Stillwater Borough Hall is located at 63 McHenry Street, Stillwater PA 17828.
Stillwater was the home of many members of the McHenry family. The first store in Stillwater was opened by Daniel and James McHenry in 1847. Moses McHenry ran it next and was succeeded by M. McHenry, who had his son in partnership with him. Daniel McHenry was appointed postmaster in 1854 and continued in office until 1886. He has had but two successors, his nephew John V. McHenry and the present postmistress, Mrs. Mirandy B. Hess.
The industries of Stillwater were few, most of them having been dependent on the supply of timber in the past. The planing mill established by T. H. Edgar in 1877 was abandoned in 1912.
West of Stillwater was the sawmill of Peter Appleman, built in 1832 and operated first by waterpower and later by steam. From 1836 to 1890 it was operated by P. & M. Appleman.
B. Frank Edgar built a distillery at Van Camp in 1874, in 1886 moved it to Stillwater, ran it until 1898 and then sold it to his son, Alfred H. Edgar, and Clem. G. Beishline. It never was a paying proposition here and was finally closed.
The village of Stillwater was cut off from Fishingcreek Township and became a borough Sept. 25, 1899. The first election held in November resulted in the installation of these officials: Daniel McHenry, burgess; Charles Wesley, B. F. Pealer, W. L. McHenry, Moses McHenry, T. H. Edgar, J. B. Karns, J. N. McHenry, councilmen; Charles Wesley, I. W. Edgar, T. H. Edgar, E. P. Bender, A. B. McHenry, E. E. Wagner, school directors; M. M. McHenry, E. B. Beishline, justices; W. Girton, D. W. McHenry, overseers of the poor.
In this small municipality there were two churches, a schoolhouse, a large store, some shops, a-planing mill and some handsome and well kept residences.
Stillwater has been the home of a number of the prominent and valuable citizens of Columbia County, among them being Daniel McHenry, in 1863 county treasurer, a man of sterling worth; E. J. McHenry, who represented the county in the Legislature, from 1874 to 1878; Cyrus B. McHenry, an associate judge; Moses McHenry, probably the oldest merchant in the county conducting a store in the town; and O. D. McHenry, an extensive lumber dealer and prominent in the affairs of the borough. Miss May McHenry, a daughter of Daniel McHenry, lived in her father's old home with her widowed mother and brother, O. D., and had more than local fame for her literary ability.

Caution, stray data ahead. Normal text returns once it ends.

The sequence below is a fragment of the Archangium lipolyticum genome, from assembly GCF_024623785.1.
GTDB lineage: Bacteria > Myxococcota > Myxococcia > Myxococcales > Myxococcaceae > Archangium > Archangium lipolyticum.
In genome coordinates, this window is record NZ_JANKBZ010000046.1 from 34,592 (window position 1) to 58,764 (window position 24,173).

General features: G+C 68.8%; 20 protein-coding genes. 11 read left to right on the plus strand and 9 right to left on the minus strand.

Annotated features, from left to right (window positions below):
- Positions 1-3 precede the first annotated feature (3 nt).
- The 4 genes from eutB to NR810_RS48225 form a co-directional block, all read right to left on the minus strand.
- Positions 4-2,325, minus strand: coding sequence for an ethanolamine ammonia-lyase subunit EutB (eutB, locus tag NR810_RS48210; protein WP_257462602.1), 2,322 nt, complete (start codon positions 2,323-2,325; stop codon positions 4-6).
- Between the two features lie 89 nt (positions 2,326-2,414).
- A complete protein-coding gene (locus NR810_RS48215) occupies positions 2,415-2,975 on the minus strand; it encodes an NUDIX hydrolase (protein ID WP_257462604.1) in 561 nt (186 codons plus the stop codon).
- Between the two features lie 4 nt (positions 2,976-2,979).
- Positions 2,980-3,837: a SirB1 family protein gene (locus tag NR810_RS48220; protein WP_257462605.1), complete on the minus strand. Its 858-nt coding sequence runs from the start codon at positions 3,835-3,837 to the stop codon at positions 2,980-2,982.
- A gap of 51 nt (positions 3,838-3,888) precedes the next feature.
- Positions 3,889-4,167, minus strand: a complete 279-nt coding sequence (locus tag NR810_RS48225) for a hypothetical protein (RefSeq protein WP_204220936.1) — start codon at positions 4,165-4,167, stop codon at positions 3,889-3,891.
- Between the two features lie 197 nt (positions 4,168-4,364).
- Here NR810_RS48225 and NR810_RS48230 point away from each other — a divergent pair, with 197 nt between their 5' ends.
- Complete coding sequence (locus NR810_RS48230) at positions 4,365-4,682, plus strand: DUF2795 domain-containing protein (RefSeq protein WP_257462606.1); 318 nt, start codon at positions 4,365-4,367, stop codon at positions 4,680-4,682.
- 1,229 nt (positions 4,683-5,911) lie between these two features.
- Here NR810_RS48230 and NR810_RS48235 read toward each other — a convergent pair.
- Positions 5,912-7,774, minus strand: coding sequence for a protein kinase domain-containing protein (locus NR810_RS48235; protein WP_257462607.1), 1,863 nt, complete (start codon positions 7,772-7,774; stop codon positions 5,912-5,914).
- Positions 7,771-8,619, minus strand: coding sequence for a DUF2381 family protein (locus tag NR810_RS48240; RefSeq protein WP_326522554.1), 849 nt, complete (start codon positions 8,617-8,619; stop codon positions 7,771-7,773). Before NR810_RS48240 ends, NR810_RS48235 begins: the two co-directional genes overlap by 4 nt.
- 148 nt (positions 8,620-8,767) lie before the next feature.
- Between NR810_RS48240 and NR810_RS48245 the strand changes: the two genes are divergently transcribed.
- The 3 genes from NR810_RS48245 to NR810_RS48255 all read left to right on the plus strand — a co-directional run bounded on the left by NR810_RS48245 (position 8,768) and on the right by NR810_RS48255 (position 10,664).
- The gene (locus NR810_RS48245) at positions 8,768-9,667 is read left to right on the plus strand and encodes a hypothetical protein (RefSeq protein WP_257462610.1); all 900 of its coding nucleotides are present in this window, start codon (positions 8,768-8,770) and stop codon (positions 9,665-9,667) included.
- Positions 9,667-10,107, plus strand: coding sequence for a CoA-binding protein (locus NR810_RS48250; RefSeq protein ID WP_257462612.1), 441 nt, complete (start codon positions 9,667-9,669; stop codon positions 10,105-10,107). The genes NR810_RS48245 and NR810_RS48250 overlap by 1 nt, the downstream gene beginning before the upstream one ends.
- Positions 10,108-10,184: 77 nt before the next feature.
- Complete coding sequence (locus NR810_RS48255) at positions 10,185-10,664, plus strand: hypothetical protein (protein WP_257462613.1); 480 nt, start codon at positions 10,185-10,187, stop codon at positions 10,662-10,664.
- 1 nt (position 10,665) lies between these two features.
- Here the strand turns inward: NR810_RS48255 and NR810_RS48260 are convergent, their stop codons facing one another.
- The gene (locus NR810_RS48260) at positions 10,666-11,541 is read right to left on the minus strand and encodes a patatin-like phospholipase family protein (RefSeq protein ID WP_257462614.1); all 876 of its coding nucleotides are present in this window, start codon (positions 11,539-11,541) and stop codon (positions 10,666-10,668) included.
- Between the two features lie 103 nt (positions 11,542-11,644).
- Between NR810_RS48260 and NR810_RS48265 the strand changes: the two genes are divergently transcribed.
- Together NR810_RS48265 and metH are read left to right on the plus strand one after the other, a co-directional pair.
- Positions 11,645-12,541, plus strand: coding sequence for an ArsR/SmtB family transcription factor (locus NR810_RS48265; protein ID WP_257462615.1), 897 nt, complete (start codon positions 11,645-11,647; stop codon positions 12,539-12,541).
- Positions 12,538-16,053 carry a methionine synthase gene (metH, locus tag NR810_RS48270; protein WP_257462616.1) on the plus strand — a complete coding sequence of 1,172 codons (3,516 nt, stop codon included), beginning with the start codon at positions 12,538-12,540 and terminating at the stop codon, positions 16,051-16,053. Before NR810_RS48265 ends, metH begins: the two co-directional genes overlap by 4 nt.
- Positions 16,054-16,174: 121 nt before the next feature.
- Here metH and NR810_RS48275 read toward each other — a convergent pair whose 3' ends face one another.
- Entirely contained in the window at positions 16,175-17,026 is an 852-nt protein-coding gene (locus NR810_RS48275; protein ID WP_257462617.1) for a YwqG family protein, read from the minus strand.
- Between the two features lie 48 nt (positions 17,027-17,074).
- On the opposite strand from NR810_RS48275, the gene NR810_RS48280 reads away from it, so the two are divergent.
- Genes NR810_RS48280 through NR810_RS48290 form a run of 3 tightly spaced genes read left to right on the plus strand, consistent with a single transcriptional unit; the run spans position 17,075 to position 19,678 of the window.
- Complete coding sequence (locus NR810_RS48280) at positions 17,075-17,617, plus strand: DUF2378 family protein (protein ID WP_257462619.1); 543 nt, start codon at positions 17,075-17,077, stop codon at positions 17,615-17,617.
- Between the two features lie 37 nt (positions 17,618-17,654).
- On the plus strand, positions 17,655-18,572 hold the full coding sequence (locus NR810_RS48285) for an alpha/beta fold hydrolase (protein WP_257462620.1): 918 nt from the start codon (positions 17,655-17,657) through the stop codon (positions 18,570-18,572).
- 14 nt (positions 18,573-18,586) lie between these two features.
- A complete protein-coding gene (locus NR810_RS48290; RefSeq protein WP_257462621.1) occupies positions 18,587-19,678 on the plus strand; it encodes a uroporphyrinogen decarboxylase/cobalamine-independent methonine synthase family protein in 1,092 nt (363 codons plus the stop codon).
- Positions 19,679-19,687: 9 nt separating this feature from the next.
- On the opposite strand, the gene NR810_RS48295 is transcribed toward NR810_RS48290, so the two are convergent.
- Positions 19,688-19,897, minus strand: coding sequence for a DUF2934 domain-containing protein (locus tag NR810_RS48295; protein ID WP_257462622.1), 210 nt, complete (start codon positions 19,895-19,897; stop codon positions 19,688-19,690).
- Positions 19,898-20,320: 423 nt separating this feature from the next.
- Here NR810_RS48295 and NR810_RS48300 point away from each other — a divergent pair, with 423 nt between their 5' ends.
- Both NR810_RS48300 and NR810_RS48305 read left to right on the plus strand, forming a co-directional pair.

A gristmill was built at the mouth of Raven Creek, just below Stillwater, by one of the Pattersons about 1865, and was successfully operated by E. J. McHenry, Andrew Aikman and Andrew McHenry in turn. It was then converted into a paper mill, using rye and oat straw for the manufacture of wrapping paper, the first to make paper being C.B. McHenry. It was then bought by C.A. and Perry D. Wesley and operated frorn 1894 to 1908. After that C.O. Stauffer ran it for two years, turning it back to the Wesleys after that time. From 1910 to 1912 the Impervious Paper Company of Scranton operated the works for the production of a fine grade of cartridge paper, after which the factory reverted to the ownership of the Wesleys. During the busy days of the paper mill quite a large settlement arose around the works, but after its closing down these homes were abandoned.
The Stillwater Inn was managed by George B. Dresher. W. J. Smith was a veterinary surgeon resident in the town.